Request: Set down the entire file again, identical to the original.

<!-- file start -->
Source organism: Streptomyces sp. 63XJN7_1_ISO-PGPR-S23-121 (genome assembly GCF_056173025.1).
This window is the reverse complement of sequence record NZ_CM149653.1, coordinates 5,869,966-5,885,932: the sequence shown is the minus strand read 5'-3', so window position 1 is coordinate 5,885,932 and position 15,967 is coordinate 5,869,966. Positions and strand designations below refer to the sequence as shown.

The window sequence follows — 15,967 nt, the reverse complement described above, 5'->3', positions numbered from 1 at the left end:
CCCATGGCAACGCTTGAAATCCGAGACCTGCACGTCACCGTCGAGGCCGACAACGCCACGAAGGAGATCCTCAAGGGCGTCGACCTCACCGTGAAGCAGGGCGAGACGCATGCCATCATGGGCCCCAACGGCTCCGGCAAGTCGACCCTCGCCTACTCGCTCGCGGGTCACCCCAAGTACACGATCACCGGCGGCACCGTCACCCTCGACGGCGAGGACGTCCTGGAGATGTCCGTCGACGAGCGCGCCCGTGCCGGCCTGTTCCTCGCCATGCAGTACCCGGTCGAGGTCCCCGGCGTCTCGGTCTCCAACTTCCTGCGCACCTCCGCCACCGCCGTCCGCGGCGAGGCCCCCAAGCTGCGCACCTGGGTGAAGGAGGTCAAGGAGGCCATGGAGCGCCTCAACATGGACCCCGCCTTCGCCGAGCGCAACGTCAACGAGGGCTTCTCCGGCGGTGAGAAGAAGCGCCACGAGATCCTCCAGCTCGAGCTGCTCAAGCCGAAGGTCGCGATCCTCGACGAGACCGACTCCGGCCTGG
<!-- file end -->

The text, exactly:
Source organism: Streptomyces sp. 63XJN7_1_ISO-PGPR-S23-121 (genome assembly GCF_056173025.1).
This window is the reverse complement of sequence record NZ_CM149653.1, coordinates 5,869,966-5,885,932: the sequence shown is the minus strand read 5'-3', so window position 1 is coordinate 5,885,932 and position 15,967 is coordinate 5,869,966. Positions and strand designations below refer to the sequence as shown.

The window sequence follows — 15,967 nt, the reverse complement described above, 5'->3', positions numbered from 1 at the left end:
CCCATGGCAACGCTTGAAATCCGAGACCTGCACGTCACCGTCGAGGCCGACAACGCCACGAAGGAGATCCTCAAGGGCGTCGACCTCACCGTGAAGCAGGGCGAGACGCATGCCATCATGGGCCCCAACGGCTCCGGCAAGTCGACCCTCGCCTACTCGCTCGCGGGTCACCCCAAGTACACGATCACCGGCGGCACCGTCACCCTCGACGGCGAGGACGTCCTGGAGATGTCCGTCGACGAGCGCGCCCGTGCCGGCCTGTTCCTCGCCATGCAGTACCCGGTCGAGGTCCCCGGCGTCTCGGTCTCCAACTTCCTGCGCACCTCCGCCACCGCCGTCCGCGGCGAGGCCCCCAAGCTGCGCACCTGGGTGAAGGAGGTCAAGGAGGCCATGGAGCGCCTCAACATGGACCCCGCCTTCGCCGAGCGCAACGTCAACGAGGGCTTCTCCGGCGGTGAGAAGAAGCGCCACGAGATCCTCCAGCTCGAGCTGCTCAAGCCGAAGGTCGCGATCCTCGACGAGACCGACTCCGGCCTGG